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Researchers at the University of Southern California and the Max Planck Institute for Human Development in Berlin, Germany have demonstrated that the the noradrenaline and dopamine neurotransmitter systems are involved in age-related memory impairment in different ways. Their work contributes to a better understanding of cognitive aging with and without Alzheimer’s dementia.

“Noradrenaline and dopamine are critical for brain function, but it has been challenging to use magnetic resonance imaging to examine how their functioning changes with age,” said study coauthor and USC Leonard Davis School of Gerontology Professor Mara Mather. “In this study, for the first time we were able to link different types of cognitive functioning to the locus coeruleus – the brain’s source of noradrenaline – versus to brain regions associated with dopamine.”

One of the first signs of the possible later onset of Alzheimer’s dementia is the accumulation of abnormal tau proteins in the brain, which can be detected from the age of around 30. Abnormal tau initially forms in small nuclei, or clusters of cells, in the brainstem that produce neurotransmitters, in particular the neurotransmitters dopamine and noradrenaline. These neurotransmitters ensure the stabilization of synaptic changes in memory-relevant areas of the brain and thus help to retain memories permanently.

With increasing age, abnormal tau proteins spread from these brain nuclei to memory-relevant brain areas, and the dopamine- and noradrenaline-producing cells die off. This in turn leads to age-related cognitive impairment. However, it was previously unclear whether these two neurotransmitters play a different role in age-related cognitive changes.

The researchers used magnetic resonance imaging (MRI) in older adults to show that changes in brain regions that primarily produce noradrenaline were linked to episodic memory. This means that they influence the ability to store events and remember them over longer periods of time. In contrast, changes in regions primarily producing dopamine were linked to working memory, i.e., the ability to retain information for shorter periods of time. The results of their study were published in the journal Nature Aging.

“The aim of our study was to expand our knowledge of the respective roles of dopaminergic and noradrenergic nuclei in memory loss in old age, as these regions are involved in the development of Alzheimer’s dementia,” says study leader Martin Dahl.

Dahl and his research group at the Center for Lifespan Psychology at the Max Planck Institute for Human Development are dedicated to investigating the locus coeruleus, or “blue spot”—a small group of cells deep in the brainstem that is involved in the formation of these neurotransmitters. Its tiny size – barely the size of a fingernail – has prevented it from being studied in living humans for a long time, but researchers have recently been able to do so with the help of special MRI techniques, Dahl explained.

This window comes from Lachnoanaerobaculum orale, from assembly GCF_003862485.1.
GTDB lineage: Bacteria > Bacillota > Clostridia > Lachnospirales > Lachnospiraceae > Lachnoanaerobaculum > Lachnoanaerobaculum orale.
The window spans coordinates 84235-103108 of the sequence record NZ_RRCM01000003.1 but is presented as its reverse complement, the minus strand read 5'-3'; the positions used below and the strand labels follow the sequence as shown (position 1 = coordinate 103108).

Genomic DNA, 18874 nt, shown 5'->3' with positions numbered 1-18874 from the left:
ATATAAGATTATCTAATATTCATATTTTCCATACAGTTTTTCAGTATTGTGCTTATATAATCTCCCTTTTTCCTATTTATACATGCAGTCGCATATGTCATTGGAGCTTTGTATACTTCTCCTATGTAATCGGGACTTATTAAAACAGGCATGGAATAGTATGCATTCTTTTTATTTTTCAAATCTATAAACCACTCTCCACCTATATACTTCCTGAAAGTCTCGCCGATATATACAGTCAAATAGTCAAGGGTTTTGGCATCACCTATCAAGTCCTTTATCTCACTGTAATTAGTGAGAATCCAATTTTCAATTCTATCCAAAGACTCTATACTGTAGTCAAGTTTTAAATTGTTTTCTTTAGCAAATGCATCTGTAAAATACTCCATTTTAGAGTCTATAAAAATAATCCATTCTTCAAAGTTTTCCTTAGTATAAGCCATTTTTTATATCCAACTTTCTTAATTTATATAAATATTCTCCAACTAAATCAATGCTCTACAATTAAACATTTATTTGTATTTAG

The researchers drew on data from the Berlin Aging Study II (BASE-II) – an ongoing longitudinal study investigating the neuronal, cognitive, physical, and social conditions of successful aging. They evaluated the MRI images of 69 younger participants aged 25 to 40 years and 251 older participants aged 62 to 83 years. In addition, the researchers used the results of cognitive assessments that were collected at several timepoints and allow statements to be made about changes of working and episodic memory as well as intelligence over time.

“In the present study, we used new imaging techniques to decipher the role of declining dopaminergic and noradrenergic neurotransmitters on aging cognition,” Mather said. “Participants were tested on episodic memory (remembering specific information that was learned earlier) and also on working memory (being able to keep a small set of words, numbers, or other items in mind).”

In the future, the researchers plan to link changes in these brain areas to blood-based Alzheimer’s biomarkers and investigate their interplay in the development of Alzheimer’s dementia. The team also plans to extend the scope of their research to other regions of the brain, such as those that produce serotonin, Mather added.

“These neuromodulatory regions appear to play an outsized role, given their small size, in determining cognitive aging trajectories. Thus, they are important targets for interventions that might help avoid their decline,” she said. “Better understanding of how they each contribute to different cognitive functions could help us target interventions based on individual patterns of cognitive decline, for instance.”

News release courtesy of the Max Planck Institute for Human Development. Additional reporting by Beth Newcomb.

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